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In the first week of May 2016, FireEye’s
identified a wave of emails containing malicious attachments
being sent to multiple banks in the Middle East region. The threat
actors appear to be performing initial reconnaissance against would-be
targets, and the attacks caught our attention since they were using
unique scripts not commonly seen in crimeware campaigns.

In this blog we discuss in detail the tools, tactics, techniques and
procedures (TTPs) used in these targeted attacks.

Delivery Method

The attackers sent multiple emails containing macro-enabled XLS
files to employees working in the banking sector in the Middle East.
The themes of the messages used in the attacks are related to IT
Infrastructure such as a log of Server Status Report or a list of
Cisco Iron Port Appliance details. In one case, the content of the
email appeared to be a legitimate email conversation between several
employees, even containing contact details of employees from several
banks. This email was then forwarded to several people, with the
malicious Excel file attached.

Macro Details

The macro first calls an Init() function
(shown in Figure 1) that performs the following malicious activities:

  1. Extracts base64-encoded content from the cells within a
    worksheet titled “Incompatible”.
  2. Checks for the
    presence of a file at the path %PUBLIC%Libraries update.vbs. If the file is
    not present, the macro creates three different directories under
    %PUBLIC%Libraries, namely up, dn, and tp.
  3. The extracted content from step one is decoded using PowerShell
    and dropped into two different files: %PUBLIC%Librariesupdate.vbs and
  4. The macro then creates a
    scheduled task with name: GoogleUpdateTaskMachineUI, which executes update.vbs every three minutes.

Note: Due to the use of a hardcoded environment variable %PUBLIC% in the macro code, the macro will only
run successfully on Windows Vista and subsequent versions of the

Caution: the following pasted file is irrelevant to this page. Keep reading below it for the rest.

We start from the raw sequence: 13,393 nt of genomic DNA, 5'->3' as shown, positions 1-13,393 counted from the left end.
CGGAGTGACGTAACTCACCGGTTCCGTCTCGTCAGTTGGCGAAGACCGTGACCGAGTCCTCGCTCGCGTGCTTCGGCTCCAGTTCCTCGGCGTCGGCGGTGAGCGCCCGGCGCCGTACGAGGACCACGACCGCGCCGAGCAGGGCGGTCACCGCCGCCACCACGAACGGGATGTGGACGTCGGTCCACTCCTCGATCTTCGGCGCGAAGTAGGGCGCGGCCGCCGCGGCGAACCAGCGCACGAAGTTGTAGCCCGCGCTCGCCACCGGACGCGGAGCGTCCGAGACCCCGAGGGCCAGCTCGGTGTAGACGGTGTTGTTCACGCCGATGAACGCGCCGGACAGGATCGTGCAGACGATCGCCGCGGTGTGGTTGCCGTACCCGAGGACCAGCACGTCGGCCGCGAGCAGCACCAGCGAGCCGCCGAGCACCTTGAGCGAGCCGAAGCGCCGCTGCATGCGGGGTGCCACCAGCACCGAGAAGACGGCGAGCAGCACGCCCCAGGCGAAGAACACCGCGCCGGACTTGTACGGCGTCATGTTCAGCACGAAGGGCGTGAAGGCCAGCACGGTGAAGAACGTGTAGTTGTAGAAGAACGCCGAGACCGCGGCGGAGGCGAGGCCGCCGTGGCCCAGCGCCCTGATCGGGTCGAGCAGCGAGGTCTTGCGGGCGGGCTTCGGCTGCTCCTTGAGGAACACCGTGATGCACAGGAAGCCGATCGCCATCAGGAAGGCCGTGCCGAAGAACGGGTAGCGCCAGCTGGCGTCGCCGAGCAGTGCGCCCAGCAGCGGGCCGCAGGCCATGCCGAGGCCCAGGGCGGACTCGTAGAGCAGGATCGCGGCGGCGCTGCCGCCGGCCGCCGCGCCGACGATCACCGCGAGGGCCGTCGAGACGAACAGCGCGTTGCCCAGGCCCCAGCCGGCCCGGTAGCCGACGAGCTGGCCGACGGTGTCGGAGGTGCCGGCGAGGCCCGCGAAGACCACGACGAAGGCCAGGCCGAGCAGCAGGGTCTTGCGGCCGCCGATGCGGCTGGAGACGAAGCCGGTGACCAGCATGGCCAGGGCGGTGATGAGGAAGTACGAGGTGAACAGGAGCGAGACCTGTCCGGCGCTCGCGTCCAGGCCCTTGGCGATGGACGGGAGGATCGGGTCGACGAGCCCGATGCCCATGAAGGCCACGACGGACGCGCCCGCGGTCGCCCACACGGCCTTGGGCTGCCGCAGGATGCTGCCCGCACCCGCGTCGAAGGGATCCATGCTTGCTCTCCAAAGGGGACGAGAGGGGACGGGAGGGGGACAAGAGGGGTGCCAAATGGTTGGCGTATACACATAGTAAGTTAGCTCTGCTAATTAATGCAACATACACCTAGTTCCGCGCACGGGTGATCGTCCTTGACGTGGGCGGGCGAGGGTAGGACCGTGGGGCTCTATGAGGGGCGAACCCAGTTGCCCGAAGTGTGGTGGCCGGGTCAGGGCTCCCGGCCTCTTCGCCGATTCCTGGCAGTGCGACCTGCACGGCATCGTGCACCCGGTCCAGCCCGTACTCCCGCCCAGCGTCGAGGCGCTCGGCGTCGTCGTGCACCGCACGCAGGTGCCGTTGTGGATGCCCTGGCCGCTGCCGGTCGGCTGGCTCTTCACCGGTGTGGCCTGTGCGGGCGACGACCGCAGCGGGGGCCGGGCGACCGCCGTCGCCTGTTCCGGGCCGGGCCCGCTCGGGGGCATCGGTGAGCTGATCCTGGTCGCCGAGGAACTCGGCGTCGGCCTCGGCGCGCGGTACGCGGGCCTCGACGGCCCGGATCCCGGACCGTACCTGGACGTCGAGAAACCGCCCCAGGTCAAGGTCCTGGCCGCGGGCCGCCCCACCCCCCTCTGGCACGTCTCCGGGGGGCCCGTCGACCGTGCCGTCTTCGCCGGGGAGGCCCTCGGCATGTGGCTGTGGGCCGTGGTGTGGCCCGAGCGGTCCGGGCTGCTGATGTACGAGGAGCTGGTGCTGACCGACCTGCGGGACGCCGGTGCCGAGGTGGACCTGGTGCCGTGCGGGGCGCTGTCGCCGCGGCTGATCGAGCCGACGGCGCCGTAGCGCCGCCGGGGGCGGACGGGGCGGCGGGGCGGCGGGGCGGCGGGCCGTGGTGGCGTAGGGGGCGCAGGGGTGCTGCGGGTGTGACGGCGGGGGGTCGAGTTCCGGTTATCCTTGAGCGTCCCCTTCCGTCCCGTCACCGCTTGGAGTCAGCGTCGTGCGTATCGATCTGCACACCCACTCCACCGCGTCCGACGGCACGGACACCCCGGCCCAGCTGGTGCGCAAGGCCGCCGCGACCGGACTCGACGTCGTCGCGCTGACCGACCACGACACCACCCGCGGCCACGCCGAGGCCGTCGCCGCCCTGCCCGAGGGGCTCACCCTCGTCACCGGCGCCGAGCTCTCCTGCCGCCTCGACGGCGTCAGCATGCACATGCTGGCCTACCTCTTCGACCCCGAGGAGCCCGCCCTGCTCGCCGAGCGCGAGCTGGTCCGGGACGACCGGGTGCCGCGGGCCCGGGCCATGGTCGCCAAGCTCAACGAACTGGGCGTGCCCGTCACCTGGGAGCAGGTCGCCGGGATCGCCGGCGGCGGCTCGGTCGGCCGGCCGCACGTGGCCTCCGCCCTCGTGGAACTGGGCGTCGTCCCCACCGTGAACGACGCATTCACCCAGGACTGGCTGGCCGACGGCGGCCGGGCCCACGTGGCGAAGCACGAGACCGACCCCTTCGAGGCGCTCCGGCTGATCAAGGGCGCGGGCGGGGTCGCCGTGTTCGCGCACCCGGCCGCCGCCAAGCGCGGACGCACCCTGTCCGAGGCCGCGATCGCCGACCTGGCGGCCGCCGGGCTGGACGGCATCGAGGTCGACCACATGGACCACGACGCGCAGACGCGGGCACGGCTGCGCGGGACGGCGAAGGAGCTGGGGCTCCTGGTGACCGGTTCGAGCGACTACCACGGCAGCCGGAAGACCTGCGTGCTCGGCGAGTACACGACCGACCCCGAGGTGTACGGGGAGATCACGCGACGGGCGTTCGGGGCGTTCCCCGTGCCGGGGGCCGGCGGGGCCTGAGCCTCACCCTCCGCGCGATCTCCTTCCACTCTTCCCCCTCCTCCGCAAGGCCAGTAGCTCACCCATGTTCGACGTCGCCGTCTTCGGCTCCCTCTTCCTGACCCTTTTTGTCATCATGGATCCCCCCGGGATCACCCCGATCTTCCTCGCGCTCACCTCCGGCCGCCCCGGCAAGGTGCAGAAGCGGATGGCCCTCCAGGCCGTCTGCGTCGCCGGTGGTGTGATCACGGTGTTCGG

operating system.

Figure 1: Macro Init() subroutine

Run-time Unhiding of Content

One of the interesting techniques we observed in this attack was the
display of additional content after the macro executed successfully.
This was done for the purpose of social engineering – specifically, to
convince the victim that enabling the macro did in fact result in the
“unhiding” of additional spreadsheet data.

Office documents containing malicious macros are commonly used in
crimeware campaigns. Because default Office settings typically require
user action in order for macros to run, attackers may convince victims
to enable risky macro code by telling them that the macro is required
to view “protected content.”

In crimeware campaigns, we usually observe that no additional
content is displayed after enabling the macros. However, in this case,
attackers took the extra step to actually hide and unhide worksheets
when the macro is enabled to allay any suspicion. A screenshot of the
worksheet before and after running the macro is shown in Figure 2 and
Figure 3, respectively.

Figure 2: Before unhiding of content

Figure 3: After unhiding of content

In the following code section, we can see that the subroutine ShowHideSheets() is called after the Init() subroutine executes completely:

Private Sub Workbook_Open()
    Call Init

        Call ShowHideSheets

End Sub

The code of subroutine ShowHideSheets(),
which unhides the content after completion of malicious activities, is
shown in Figure 4.

Figure 4: Macro used to unhide content at runtime

First Stage Download

After the macro successfully creates the scheduled task, the dropped
VBScript, update.vbs (Figure 5), will be
launched every three minutes. This VBScript performs the following operations:

  1. Leverages PowerShell to download content from the URI hxxp://go0gIe[.]com/sysupdate.aspx?req=xxxdwn&m=d
    and saves it in the directory %PUBLIC%Librariesdn.
  2. Uses PowerShell to download a BAT file from the URI hxxp://go0gIe[.]com/sysupdate.aspx?req=xxxbat&m=d
    and saves it in the directory %PUBLIC%Librariesdn.
  3. Executes the BAT file and stores the results in a file in the
    path %PUBLIC%Librariesup.
  4. Uploads this file to the server by sending an HTTP POST request
    to the URI hxxp://go0gIe[.]com/sysupdate.aspx?req=xxxupl&m=u.
  5. Finally, it executes the PowerShell script dns.ps1, which is used for the purpose of data
    exfiltration using DNS.

Figure 5: Content of update.vbs

During our analysis, the VBScript downloaded a customized version of
Mimikatz in the previously mentioned step one. The customized version
uses its own default prompt string as well as its own console title,
as shown in Figure 6.

Figure 6: Custom version of Mimikatz used to
extract user password hashes